Presented By Charles Leaver And Written By Dr Al Hartmann
Part 1 in a 3 part series
Carbanak APT Background Particulars
A billion dollar bank raid, which is targeting more than a hundred banks throughout the world by a group of unknown cyber wrongdoers, has actually remained in the news. The attacks on the banks started in early 2014 and they have actually been expanding across the globe. Most of the victims suffered dreadful breaches for a variety of months across a number of endpoints prior to experiencing financial loss. The majority of the victims had executed security measures which included the execution of network and endpoint security systems, however this did not supply a great deal of warning or defense against these cyber attacks.
A variety of security businesses have produced technical reports about the incidents, and they have been codenamed either Carbanak or Anunak and these reports noted signs of compromise that were observed. The businesses consist of:
Fox-IT of Holland
Group-IB of Russia
Kaspersky Laboratory of Russia
This post will act as a case study for the cyber attacks and investigate:
1. The factor that the endpoint security and the conventional network security was not able to spot and resist the attacks?
2. Why continuous endpoint monitoring (as supplied by the Ziften solution) would have cautioned early about endpoint attacks and then activated a response to prevent data loss?
Traditional Endpoint Security And Network Security Is Inadequate
Based on the legacy security design that relies excessively on obstructing and prevention, standard endpoint and network security does not offer a well balanced strategy of blocking, prevention, detection and response. It would not be hard for any cyber criminal to pre test their attacks on a limited number of standard endpoint security and network security services so that they could be sure an attack would not be spotted. A number of the hackers have actually researched the security products that were in place at the victim companies and then ended up being competent in breaking through undetected. The cyber lawbreakers knew that the majority of these security services only respond after the occasion but otherwise will not do anything. Exactly what this means is that the regular endpoint operation stays primarily opaque to IT security workers, which suggests that destructive activity ends up being masked (this has actually already been inspected by the hackers to prevent detection). After a preliminary breach has taken place, the malicious software can extend to reach users with greater privileges and the more sensitive endpoints. This can be easily achieved by the theft of credentials, where no malware is required, and traditional IT tools (which have actually been white listed by the victim organization) can be utilized by cyber criminal created scripts. This means that the existence of malware that can be identified at endpoints is not utilized and there will be no alarms raised. Standard endpoint security software application is too over reliant on searching for malware.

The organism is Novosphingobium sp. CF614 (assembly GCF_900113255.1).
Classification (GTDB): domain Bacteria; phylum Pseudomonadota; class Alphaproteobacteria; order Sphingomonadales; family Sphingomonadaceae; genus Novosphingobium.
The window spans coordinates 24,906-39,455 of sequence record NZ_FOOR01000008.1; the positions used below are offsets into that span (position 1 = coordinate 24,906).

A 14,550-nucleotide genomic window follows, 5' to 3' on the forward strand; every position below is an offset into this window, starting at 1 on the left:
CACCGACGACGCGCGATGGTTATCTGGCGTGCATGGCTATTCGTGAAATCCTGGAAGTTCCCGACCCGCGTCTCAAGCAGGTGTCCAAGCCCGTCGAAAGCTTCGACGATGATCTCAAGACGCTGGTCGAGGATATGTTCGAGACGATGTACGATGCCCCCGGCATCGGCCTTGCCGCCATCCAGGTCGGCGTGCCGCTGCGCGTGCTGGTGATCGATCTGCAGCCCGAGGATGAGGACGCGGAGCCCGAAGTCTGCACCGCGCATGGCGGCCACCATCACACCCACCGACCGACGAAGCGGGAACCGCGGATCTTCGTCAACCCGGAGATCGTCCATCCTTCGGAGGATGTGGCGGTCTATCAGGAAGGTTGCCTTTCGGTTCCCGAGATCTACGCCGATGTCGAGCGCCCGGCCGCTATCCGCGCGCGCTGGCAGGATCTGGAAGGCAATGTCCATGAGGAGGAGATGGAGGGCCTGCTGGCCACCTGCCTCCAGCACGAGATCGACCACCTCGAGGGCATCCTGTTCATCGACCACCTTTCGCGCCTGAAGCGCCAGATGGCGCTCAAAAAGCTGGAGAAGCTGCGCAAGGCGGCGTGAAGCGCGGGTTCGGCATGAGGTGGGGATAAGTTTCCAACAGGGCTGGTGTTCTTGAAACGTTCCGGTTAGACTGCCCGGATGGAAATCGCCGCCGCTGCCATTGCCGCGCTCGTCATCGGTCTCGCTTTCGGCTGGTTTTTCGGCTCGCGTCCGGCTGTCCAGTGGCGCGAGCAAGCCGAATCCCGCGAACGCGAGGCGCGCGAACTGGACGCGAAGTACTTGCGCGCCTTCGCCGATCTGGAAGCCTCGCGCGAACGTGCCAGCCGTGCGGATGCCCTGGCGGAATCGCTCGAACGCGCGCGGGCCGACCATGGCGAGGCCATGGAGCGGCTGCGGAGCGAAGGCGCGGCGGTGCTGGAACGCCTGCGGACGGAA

Traditional network security can be manipulated in a similar way. Hackers test their network activities initially to prevent being identified by extensively distributed IDS/IPS guidelines, and they thoroughly monitor regular endpoint operation (on endpoints that have actually been compromised) to conceal their activities on a network within regular transaction durations and normal network traffic patterns. A new command and control infrastructure is developed that is not registered on network address blacklists, either at the IP or domain levels. There is very little to give the cyber criminals away here. Nevertheless, more astute network behavioral evaluation, particularly when connected to the endpoint context which will be gone over later in this series of posts, can be a lot more efficient.
It is not time to abandon hope. Would continuous endpoint monitoring (as supplied by Ziften) have supplied an early warning of the endpoint hacking to start the process of stopping the attacks and avoid data loss? Find out more in part 2.